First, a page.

**What is KVL ( Kirchhoff’s Voltage Law)**. KVL is an elementary law of electrical circuitry. In 1845, a German physicist

**Gustav Robert Kirchhoff**gave two basic laws to solve electronic circuits. First one is KVL ( Kirchhoff’s Voltage Law ) and the second one is KCL ( Kirchhoff’s Current Law ). These Kirchhoff's laws are successors of Ohm’s Law which was given by George Ohm and followed by Maxwell equation which was given by James Maxwell. Both of these laws playing a very important role in solving different circuits in engineering projects. These rules are also useful for frequency and time calculations. Kirchhoff’s laws are not only applicable to DC circuitry, but also works for the AC circuits, when the electromagnetic radiation has large frequency values. In simple words, KVL says that the sum of voltages in an enclosed loop circuit is always equal to zero. By using this law we can easily find different parameters of a circuit like resistance, current or voltage quite easily. In today’s post, we will have a look at its introduction, working, applications and other parameters. So, let’s get started with

*What is KVL ( Kirchhoff’s Voltage Law ).*

#### What is KVL ( Kirchhoff’s Voltage Law )

**KVL ( Kirchhoff’s Voltage Law ),**also known as the second rule of Kirchhoff’s, explains that the sum of voltages in an enclosed circuitry is always equal to 0.- KVL applied for voltage measurement in circuits. To explain it we discuss given circuitry.

- As you can see in a given circuit that the single voltage source is linked with the passive elements (the electric element which does not produce power like a resistor), which have (b,c,d,e,f) voltage about them.
- As all these elements are connected in series so there voltages values will be added.
- If we apply KVL (Kirchhoff’s voltage law) which says voltage around the passive (the electric element which does not produce power, like a resistor) element in circuitry always equivalent and reverse to source voltage.
- Therefore, the summation of the voltage changes across all the elements in circuitry is always equated to 0.

a+b+c+d+e+f=0

#### What is Mesh Analysis

- It is the method to helps us to find the current and voltage in any close-loop working with the KVL, by this analysis we can find values of current and voltage across any component of the loop on the circuit.
- There are three steps to apply this mesh analysis. Which described here.
- Allocate discrete current values to every enclosed circle of the network.
- After that Apply Kirchoff voltage law about every enclosed circle of the system.
- And resolve the resultant concurrent linear equations to find the value of current in the ring.

#### Example of Mesh Analysis

Now we practically discuss the Mesh Analysis by the given example.- Let's suppose that we have a given circuit diagram which has two loops and we have to apply mesh rule on this circuit.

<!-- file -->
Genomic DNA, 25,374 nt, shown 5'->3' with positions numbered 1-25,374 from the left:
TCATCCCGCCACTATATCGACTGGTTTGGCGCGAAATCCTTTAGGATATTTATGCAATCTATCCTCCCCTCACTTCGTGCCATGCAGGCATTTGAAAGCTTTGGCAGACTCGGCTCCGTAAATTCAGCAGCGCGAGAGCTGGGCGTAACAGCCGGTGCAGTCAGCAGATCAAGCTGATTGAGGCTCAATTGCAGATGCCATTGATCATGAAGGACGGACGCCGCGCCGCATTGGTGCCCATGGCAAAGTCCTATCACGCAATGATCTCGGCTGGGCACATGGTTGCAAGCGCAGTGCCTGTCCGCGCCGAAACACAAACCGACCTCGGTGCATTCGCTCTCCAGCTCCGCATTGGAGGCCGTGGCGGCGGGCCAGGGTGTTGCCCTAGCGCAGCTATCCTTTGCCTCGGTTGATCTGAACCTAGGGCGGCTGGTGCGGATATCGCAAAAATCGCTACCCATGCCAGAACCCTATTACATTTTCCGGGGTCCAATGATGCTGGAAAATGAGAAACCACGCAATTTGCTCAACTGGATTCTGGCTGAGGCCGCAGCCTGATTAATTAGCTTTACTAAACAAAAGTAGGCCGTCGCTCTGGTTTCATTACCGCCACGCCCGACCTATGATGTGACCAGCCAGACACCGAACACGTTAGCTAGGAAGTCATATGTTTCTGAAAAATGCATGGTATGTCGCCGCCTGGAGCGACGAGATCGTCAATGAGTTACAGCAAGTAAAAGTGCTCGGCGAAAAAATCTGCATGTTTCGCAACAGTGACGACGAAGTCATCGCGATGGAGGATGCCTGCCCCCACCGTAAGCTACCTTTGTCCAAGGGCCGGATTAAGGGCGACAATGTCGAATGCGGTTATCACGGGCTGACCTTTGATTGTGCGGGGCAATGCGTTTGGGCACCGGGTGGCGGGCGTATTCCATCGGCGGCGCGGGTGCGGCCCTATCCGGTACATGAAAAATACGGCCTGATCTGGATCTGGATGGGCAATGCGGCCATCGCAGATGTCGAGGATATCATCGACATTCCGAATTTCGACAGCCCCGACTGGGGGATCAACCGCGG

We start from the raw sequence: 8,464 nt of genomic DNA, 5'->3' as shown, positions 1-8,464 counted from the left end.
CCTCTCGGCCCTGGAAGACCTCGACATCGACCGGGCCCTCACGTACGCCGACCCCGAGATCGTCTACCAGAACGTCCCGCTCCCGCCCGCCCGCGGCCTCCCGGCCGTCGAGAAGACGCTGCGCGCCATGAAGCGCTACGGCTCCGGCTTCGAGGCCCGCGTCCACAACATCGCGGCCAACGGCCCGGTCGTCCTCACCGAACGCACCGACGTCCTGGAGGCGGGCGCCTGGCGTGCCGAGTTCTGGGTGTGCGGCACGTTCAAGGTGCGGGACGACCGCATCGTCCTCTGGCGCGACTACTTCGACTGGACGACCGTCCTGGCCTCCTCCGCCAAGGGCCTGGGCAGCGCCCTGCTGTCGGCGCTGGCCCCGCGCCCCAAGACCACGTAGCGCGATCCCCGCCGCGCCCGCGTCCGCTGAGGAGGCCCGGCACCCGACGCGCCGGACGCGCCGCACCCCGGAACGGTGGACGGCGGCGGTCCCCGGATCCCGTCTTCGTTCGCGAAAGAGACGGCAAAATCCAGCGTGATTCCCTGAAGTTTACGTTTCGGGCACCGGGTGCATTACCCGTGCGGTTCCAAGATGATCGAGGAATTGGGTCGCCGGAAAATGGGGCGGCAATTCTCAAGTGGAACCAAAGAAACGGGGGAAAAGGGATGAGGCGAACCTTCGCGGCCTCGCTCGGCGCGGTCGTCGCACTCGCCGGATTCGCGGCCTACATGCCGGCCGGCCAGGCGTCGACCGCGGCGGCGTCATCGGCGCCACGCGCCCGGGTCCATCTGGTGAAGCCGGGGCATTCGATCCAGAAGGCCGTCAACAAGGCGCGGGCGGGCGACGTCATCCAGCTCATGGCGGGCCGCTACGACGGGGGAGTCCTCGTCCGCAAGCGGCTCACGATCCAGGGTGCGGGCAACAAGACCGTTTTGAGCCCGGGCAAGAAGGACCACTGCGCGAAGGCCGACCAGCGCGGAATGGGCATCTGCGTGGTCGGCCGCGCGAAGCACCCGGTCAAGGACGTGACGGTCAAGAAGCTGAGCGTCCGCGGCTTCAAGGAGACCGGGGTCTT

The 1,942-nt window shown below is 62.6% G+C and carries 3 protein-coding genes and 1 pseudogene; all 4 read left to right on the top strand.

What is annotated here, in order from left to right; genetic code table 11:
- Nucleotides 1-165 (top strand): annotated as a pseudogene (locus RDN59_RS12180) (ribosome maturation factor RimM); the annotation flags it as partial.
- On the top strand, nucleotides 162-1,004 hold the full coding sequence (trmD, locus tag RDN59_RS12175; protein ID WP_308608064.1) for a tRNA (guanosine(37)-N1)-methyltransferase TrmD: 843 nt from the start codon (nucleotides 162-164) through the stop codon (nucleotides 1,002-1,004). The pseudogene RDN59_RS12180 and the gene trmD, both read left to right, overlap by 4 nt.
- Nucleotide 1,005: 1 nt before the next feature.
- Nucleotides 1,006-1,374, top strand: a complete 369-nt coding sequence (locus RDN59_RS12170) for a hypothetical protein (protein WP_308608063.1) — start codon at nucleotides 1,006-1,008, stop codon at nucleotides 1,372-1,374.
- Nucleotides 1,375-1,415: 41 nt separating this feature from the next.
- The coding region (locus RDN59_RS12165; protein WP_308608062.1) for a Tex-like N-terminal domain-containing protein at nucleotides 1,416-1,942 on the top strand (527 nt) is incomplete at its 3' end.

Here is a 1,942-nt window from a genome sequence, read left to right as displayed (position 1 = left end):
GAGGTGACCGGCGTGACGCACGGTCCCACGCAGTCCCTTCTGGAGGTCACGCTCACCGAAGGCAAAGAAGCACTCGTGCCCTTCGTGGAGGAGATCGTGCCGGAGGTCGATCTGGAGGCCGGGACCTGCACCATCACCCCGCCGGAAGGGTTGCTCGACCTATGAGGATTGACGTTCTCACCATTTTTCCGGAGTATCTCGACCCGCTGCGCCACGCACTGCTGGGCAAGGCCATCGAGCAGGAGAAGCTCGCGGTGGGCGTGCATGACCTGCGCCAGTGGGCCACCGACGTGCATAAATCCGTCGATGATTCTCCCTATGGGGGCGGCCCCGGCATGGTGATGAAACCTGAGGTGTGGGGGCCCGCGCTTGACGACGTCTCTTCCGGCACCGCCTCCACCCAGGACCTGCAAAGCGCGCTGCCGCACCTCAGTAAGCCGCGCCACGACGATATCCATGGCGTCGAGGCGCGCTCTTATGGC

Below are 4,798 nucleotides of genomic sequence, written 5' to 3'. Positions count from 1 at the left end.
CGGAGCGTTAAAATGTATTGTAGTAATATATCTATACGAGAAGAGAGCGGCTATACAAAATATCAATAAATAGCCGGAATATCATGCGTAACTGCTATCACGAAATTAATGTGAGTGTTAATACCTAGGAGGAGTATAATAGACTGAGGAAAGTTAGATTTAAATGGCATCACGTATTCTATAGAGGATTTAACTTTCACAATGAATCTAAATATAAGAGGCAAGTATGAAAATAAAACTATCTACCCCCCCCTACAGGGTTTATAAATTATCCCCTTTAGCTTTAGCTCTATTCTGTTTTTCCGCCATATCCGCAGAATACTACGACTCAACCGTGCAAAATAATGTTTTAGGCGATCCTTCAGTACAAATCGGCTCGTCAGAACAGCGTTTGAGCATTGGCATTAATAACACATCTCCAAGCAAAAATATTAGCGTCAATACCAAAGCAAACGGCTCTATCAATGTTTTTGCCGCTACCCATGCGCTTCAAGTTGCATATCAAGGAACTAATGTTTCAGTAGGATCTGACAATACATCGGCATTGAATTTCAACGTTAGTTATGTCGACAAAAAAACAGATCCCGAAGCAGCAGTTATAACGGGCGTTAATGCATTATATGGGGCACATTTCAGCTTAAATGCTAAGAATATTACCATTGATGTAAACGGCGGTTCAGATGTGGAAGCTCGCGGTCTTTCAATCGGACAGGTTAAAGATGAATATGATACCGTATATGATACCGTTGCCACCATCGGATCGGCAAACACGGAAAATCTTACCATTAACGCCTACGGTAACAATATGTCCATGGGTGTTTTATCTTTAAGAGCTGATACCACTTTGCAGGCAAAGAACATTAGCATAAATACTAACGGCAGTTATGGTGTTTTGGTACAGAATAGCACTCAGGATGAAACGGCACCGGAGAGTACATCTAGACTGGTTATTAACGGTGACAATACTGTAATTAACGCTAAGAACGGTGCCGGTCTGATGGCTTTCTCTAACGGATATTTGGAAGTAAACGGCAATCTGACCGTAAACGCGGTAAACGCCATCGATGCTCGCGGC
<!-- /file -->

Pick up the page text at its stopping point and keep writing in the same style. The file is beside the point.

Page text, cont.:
- The values of the elements of this circuit which we know are given below.
- (R
_{1})= (5 ohms) - (R
_{2}) = (6 Ohm) - (R
_{3)}= (10 ohms) - (V
_{1}) = (12 volts) - (V2)= (8 volts)
- To apply mesh rule on this circuit, first of all, we recognize the direction of the current flowing in these two loops.
- In the first loop which is (ABEF) the direction of current is clock-wise and it is represented as (I
_{1}). - In the second loop which is (BCDE) the direction of current (I
_{2}) is also clockwise. - Now applying kVl to write the equation for both of these two loops.

(V_{1})= (R_{1}I_{1)}+ R_{3}(I_{1 }- I2)

- This equation can also be written as

(V_{1)}= (R_{1} +R_{3})I_{1}-R_{3}I_{2} – (A)

- Now if we apply KVL on loop 2 then we have this equation.

(V_{2}) = (R_{2}I_{2) }+ (R3)(I_{2}-I_{1})

- It can also be written as

(V_{2}) = (R_{2}+R_{3})I_{2} –(R_{3}I_{1}) – (B)

- Now we will put the values of given parameters of circuit and find the value of the unknown parameter.

(12) = (5+10)(I_{1)}- (10)I_{2 }

12= (15I_{1})- (10I_{2}) –(C)

- When we put value in equation B it will become

(8)= (6+10)(I_{2})- (10)(I_{1})

8=16 (I_{2})-10(I_{1}) –(D)

- By solving equation C and D we have.

I_{1}= 1.94 A

I_{2}=1.7 A

#### Example of KVL ( Kirchhoff’s Voltage Law )

- In the given diagram, a circuit is drawn at which we have to apply KVL.
- In this circuit, there are three loops which are labeled in the circuit by no 1, 2, 3.
- We will apply KVL on these three loops one by one and will get correspondent equations.
- When we apply KVL to the first loop we get this equation.

V1= (I_{1 }x R_{1}) + R_{3}(I_{1}+I_{2})

10= (I_{1 }x10) + 40(I_{1}+I_{2})

10= 50 I_{1 +} 40 I_{2}

- After applying KVL on the first loop we now apply it on the second loop then we get an equation for this loop.

V2= (I_{2 }x R_{2}) + R_{3}(I_{1}+I_{2})

20= (I_{2 }x 20) + 40(I_{1}+I_{2})

20 = 40 I_{1}+ 60I_{2}

- After findng equations for loop first and second now we find the equation for the third loop.

V_{1}-V_{2} = (I_{1 }x R_{1}) – (I_{2 }x R_{2})

(10-20) = (10I_{1}) – (20I_{2})

- By solving equations of loop one and second we get the value of (I
_{1}) and (I_{2}) which are mention below.

I_{1}= -0.143 A

I_{2}= +0.429 A

- By using the value of I
_{1}and I_{2 }now we find the value of current I_{3}.

(I_{3 }= I_{1} + I_{2})

- Putting the value of I
_{1}and I_{2}we get current at resistance (R3).

I_{3 =} -0.143 + 0.429 = 0.286 A

- I3 is the current which is passing through the resistance (R3), we can also find the value of voltage across this resistance by using I
_{3.}

V_{3}= (0.286 x 40) = 11.44 V

#### Applications of KVL Law

- These are some important applications of KVL law.
- Kirchhoff’s laws are used to measure the unknown standards such as current (I), Voltage (V), also the direction of moving current in the circuit.
- This rule is applicable to every circuit but it is very fruitful to solve complicated circuitries.
- This law also helps us to observe the transferal of power in the circuit.